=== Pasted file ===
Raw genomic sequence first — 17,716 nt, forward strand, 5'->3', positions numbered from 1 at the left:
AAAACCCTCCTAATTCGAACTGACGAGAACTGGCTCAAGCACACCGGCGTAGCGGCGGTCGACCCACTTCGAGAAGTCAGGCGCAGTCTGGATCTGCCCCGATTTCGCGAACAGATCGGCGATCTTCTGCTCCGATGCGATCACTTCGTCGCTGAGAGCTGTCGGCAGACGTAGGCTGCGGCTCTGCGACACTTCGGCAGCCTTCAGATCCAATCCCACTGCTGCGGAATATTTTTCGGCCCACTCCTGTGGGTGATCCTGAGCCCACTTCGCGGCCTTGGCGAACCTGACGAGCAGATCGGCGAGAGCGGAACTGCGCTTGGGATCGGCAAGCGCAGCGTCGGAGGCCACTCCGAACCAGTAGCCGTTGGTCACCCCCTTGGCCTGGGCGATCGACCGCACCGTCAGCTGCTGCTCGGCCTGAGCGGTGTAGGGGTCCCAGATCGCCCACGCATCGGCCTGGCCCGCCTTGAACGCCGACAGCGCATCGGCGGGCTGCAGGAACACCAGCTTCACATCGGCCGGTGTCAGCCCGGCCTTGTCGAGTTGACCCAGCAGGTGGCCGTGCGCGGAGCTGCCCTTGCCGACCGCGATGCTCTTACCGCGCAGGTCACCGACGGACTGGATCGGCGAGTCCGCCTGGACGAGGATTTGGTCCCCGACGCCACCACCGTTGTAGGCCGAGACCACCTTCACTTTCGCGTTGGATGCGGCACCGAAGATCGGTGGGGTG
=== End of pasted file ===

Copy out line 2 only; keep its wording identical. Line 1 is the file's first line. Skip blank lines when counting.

AAAACCCTCCTAATTCGAACTGACGAGAACTGGCTCAAGCACACCGGCGTAGCGGCGGTCGACCCACTTCGAGAAGTCAGGCGCAGTCTGGATCTGCCCCGATTTCGCGAACAGATCGGCGATCTTCTGCTCCGATGCGATCACTTCGTCGCTGAGAGCTGTCGGCAGACGTAGGCTGCGGCTCTGCGACACTTCGGCAGCCTTCAGATCCAATCCCACTGCTGCGGAATATTTTTCGGCCCACTCCTGTGGGTGATCCTGAGCCCACTTCGCGGCCTTGGCGAACCTGACGAGCAGATCGGCGAGAGCGGAACTGCGCTTGGGATCGGCAAGCGCAGCGTCGGAGGCCACTCCGAACCAGTAGCCGTTGGTCACCCCCTTGGCCTGGGCGATCGACCGCACCGTCAGCTGCTGCTCGGCCTGAGCGGTGTAGGGGTCCCAGATCGCCCACGCATCGGCCTGGCCCGCCTTGAACGCCGACAGCGCATCGGCGGGCTGCAGGAACACCAGCTTCACATCGGCCGGTGTCAGCCCGGCCTTGTCGAGTTGACCCAGCAGGTGGCCGTGCGCGGAGCTGCCCTTGCCGACCGCGATGCTCTTACCGCGCAGGTCACCGACGGACTGGATCGGCGAGTCCGCCTGGACGAGGATTTGGTCCCCGACGCCACCACCGTTGTAGGCCGAGACCACCTTCACTTTCGCGTTGGATGCGGCACCGAAGATCGGTGGGGTG